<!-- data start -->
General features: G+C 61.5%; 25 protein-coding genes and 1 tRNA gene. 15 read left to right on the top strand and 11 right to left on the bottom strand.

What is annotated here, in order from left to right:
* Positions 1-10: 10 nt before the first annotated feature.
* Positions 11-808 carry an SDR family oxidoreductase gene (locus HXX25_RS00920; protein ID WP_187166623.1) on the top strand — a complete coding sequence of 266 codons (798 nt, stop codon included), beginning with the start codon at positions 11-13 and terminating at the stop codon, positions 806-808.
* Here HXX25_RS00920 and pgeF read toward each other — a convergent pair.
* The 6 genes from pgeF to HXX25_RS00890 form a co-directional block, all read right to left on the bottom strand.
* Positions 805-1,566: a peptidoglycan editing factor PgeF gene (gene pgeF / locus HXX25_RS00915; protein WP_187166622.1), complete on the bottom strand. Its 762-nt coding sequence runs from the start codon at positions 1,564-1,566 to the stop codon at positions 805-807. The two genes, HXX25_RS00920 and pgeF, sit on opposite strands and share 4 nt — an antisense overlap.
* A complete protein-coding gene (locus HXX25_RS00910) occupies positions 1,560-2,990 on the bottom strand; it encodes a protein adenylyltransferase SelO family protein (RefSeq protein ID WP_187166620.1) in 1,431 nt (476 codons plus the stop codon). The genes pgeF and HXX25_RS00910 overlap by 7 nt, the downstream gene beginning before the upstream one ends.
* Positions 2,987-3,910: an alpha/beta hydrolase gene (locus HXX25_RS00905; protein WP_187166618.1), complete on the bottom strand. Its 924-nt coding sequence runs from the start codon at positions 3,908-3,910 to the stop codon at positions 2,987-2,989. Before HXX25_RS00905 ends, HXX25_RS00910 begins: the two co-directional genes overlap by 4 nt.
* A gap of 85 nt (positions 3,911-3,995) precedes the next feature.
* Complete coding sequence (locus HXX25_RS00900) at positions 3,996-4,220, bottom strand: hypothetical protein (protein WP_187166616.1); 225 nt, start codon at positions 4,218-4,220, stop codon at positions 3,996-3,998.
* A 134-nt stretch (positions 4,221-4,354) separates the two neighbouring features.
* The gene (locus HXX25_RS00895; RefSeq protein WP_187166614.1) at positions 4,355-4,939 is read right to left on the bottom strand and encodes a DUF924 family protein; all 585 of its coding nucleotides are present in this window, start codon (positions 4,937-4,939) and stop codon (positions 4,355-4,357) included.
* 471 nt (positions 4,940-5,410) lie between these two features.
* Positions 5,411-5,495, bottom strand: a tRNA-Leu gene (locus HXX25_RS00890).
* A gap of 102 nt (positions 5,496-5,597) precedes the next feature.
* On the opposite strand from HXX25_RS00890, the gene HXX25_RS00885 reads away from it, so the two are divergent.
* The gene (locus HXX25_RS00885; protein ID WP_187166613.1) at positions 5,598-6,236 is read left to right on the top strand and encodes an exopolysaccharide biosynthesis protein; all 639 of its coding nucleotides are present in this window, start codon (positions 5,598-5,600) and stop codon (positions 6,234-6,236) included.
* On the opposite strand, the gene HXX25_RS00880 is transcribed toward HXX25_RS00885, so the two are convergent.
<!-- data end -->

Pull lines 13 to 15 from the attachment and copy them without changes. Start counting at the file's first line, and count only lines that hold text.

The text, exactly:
* The gene (locus HXX25_RS00895; RefSeq protein WP_187166614.1) at positions 4,355-4,939 is read right to left on the bottom strand and encodes a DUF924 family protein; all 585 of its coding nucleotides are present in this window, start codon (positions 4,937-4,939) and stop codon (positions 4,355-4,357) included.
* 471 nt (positions 4,940-5,410) lie between these two features.
* Positions 5,411-5,495, bottom strand: a tRNA-Leu gene (locus HXX25_RS00890).